Six Austin-based fashion designers and entrepreneurs are “making it work” in Cairo, Egypt, where they showcase their designs at a pop-up swap market far from home.
The designers will return on June 8, completing the final phase of the United States Embassy in Cairo-pilot of the ATX+Egypt entrepreneurship program funded by ATX+Egypt. The program guided 16 designers (six from Austin and 10 from Egypt) through design training and professional presentation in their home countries to increase global brand awareness.
Austinites Jonathan ‘Chaka’ Mahone of NefrFreshr, Musa Ato of League of Rebels, Christina Fitzgerald of ONLY by Nina Fitzgerald, Margo Dilling of Turtle Cay Island Wear, Cassandra King of CassandraCollections and Randell Jones LNS Crew Productions traveled to Cairo to show off their collections on May 31 and will remain until June 8.
Austin Community College fashion incubator director Nina Means told Austonia that the Austin-based designers were supposed to open the Cairo pop-up in February, but the event was postponed due to the COVID.
Means said the pilot was made possible through a partnership between the City of Austin, ACC Fashion Incubator, Fashion by Texas and Macy’s. Travel costs, space rental, necessary technology and education on design for different cultural contexts, management and marketing were all provided free of charge to the 16 participants.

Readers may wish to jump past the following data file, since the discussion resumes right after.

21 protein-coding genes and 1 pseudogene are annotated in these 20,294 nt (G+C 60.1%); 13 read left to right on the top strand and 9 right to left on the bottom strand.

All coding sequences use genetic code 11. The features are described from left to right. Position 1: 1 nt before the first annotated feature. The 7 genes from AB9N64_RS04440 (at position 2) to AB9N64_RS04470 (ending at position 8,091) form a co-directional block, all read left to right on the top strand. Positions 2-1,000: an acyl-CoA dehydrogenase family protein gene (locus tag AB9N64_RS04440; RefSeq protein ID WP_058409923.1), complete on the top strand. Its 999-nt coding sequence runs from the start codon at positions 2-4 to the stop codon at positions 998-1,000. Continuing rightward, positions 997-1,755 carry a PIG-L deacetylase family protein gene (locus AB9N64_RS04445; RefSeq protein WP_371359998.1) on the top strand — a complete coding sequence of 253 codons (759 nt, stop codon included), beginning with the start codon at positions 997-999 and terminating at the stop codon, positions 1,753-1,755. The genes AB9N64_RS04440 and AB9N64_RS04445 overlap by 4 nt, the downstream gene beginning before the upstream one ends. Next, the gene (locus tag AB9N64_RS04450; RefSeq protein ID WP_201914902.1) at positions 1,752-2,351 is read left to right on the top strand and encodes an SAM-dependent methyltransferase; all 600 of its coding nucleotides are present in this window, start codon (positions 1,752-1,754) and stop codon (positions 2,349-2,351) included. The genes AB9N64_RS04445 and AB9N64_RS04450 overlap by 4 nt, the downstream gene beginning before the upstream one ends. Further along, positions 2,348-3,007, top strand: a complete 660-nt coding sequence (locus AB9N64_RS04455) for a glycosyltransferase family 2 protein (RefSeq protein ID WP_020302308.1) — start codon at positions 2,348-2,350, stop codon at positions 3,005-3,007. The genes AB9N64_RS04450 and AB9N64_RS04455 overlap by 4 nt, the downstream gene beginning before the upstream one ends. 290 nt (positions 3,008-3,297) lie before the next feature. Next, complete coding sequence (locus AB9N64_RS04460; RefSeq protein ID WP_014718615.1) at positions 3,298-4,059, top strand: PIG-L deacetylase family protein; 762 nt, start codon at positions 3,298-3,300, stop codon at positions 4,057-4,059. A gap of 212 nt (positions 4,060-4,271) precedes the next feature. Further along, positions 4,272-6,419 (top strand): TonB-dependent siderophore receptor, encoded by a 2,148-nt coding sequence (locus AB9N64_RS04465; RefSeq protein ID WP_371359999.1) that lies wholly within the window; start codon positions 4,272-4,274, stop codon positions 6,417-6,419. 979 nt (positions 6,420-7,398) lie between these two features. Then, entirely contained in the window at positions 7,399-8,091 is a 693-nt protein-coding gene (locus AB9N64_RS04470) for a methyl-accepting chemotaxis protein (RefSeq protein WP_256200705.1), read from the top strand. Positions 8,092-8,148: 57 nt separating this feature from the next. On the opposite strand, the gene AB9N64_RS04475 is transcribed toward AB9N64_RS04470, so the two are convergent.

Means said the program was extremely successful, so much so that officials from the US Embassy in Cairo contacted the ACC directly to do another round. Means said the project will have another round this year, swapping more designers with Austin’s sister city, Cairo, but may open the program to other cities overseas in the future.
“The Embassy was really proud and excited about this project, they told the State Department in Washington how well it went,” Means said. “People were really excited about it, we brought in some really exciting partners and we can’t wait to do it again.”
Means that applications for the next round will be open this summer.
“The designers here in Austin really deserve to be seen and to evolve and grow, and this is a great way for them to do that,” Means said. “It’s an incredible program. They don’t pay anything other than making the product, they can sell it and keep the money. It really gives Austin brands visibility and an opportunity for revenue and space that they typically wouldn’t have access to.